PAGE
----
In general MPP students do not go on for Econ PhD's. The coursework in an MPP is not really relevant. There are a few MPP or MPA programs that do sometimes place students into Econ PhD programs, but we are talking about a handful of programs near the top (Harvard KSG MPA/ID, Chicago Harris MPP, maybe one or two others), and most of those students who went for PhD's had stellar UG profiles.
If you are really interested in an Econ PhD and feel that your background is too weak, you would be better off going for a MA in Econ. The math requirements for a US MA in econ are not that high, typically Calc II and one semester of econometrics with a few programs requiring Multivariable Calc and Lin Alg, and B's will usually suffice as far as math grades go. If you had really poor grades in your math classes, retake them at a local CC or public college and then apply to Econ MA programs. Most US MA Econ programs are nothing more than applied economics for industry programs, but there are a few which are directed at students who wish to improve their profiles before PhD application, and there are some MA Econ programs at lower tier PhD granting institutions which regularly place students into mid and lower tier Econ PhD programs. Regardless, a top 30 Econ PhD will be extremely hard for you to get into, especially with you being 10 years out of school, and needing 2-3 more years to improve your profile. Top 75 is more reasonable, with top 50 being possible but that is still only after you improve your profile.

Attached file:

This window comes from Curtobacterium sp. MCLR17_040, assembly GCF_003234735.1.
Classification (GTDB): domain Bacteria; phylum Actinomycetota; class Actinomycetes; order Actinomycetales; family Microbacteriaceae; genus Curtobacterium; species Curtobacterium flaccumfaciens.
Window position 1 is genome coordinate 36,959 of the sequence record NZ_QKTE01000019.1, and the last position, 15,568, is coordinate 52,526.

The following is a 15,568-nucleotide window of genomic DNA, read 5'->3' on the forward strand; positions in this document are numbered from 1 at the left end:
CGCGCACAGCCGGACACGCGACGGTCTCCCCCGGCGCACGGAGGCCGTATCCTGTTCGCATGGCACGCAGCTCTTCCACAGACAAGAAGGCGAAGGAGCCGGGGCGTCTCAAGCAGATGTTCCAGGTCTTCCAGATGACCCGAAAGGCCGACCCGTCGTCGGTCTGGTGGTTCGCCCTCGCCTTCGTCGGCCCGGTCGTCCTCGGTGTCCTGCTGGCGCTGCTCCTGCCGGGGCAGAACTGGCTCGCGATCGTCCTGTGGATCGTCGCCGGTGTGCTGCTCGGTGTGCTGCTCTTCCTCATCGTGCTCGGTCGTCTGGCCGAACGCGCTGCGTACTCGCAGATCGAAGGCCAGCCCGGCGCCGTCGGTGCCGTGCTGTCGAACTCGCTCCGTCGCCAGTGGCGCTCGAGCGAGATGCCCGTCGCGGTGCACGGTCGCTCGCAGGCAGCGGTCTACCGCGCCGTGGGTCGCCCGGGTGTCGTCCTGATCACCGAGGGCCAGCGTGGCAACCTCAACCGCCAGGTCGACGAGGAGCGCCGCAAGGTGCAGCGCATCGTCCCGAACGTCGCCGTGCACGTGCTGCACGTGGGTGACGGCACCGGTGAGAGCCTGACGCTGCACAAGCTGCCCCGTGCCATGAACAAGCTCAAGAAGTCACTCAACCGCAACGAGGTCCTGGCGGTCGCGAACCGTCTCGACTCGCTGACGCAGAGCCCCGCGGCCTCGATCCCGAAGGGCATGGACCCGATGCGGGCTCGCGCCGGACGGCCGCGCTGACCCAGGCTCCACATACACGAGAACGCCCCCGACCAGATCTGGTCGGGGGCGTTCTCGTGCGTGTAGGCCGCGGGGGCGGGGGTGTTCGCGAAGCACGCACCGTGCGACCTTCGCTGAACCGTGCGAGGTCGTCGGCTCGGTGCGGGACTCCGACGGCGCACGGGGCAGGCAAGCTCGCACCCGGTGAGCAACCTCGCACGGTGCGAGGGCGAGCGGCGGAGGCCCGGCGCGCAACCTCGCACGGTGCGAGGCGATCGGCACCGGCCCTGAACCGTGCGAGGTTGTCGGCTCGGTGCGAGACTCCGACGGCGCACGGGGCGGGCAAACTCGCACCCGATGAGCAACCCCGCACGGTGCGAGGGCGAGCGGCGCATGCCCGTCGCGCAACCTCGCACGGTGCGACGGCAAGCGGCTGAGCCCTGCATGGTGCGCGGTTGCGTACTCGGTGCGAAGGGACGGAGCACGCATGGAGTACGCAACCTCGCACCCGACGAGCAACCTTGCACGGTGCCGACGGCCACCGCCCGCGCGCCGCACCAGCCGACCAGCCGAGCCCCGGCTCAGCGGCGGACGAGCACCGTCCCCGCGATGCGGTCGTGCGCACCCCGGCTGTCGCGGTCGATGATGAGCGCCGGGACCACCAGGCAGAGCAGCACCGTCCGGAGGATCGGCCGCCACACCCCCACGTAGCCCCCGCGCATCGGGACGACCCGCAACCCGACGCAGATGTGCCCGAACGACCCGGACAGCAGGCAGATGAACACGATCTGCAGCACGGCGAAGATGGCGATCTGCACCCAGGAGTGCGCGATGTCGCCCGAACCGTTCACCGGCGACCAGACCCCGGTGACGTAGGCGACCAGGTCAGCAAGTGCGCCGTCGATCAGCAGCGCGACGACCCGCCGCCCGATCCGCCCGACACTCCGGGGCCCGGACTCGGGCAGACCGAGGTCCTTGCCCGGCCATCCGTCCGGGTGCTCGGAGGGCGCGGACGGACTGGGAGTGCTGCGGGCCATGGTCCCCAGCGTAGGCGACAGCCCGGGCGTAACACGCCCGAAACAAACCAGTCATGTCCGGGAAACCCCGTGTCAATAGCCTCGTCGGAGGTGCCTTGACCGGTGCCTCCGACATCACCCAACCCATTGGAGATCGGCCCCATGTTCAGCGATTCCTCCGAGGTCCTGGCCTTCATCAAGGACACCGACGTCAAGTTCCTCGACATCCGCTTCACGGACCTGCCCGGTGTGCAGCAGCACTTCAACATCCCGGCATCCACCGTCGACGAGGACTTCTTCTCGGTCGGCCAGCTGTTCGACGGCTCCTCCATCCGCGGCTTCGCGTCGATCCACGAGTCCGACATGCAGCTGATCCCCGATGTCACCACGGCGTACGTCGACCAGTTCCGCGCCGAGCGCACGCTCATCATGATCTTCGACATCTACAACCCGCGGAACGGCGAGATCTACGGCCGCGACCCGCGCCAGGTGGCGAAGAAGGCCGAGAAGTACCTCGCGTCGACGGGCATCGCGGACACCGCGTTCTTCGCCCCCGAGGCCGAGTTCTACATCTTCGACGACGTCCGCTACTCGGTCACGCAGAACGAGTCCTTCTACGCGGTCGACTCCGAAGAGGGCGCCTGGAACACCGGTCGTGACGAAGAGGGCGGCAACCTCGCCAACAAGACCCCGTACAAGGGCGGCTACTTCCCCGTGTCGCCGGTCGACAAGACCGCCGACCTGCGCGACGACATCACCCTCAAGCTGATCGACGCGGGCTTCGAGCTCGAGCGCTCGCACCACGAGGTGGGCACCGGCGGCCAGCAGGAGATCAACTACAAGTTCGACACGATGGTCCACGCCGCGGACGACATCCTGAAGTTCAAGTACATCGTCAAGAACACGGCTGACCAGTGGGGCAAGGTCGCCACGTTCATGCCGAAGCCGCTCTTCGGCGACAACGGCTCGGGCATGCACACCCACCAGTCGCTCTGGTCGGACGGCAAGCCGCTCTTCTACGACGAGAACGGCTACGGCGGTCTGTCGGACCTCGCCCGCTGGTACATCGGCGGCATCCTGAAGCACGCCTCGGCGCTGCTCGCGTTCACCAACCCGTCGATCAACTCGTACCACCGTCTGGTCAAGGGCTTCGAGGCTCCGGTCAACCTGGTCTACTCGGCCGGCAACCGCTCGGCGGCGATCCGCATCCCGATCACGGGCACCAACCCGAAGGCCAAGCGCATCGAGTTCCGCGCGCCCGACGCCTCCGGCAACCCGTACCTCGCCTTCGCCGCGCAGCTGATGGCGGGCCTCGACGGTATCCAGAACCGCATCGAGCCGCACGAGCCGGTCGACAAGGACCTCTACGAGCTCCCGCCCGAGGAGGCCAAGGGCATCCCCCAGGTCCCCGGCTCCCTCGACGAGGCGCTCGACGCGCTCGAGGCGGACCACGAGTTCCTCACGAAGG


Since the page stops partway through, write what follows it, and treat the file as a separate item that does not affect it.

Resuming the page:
I think the bigger question you should ask yourself is whether an Econ PhD is really what you want. You are 10 years out of school and will need time to improve your profile. You have industry experience in policy and there are some decent Policy PhD programs that are less quantitative and value relevant experience and might take you with minimal improvements to your profile. Those programs would also value an MPP more than an Econ PhD program would, though I don't know how much more.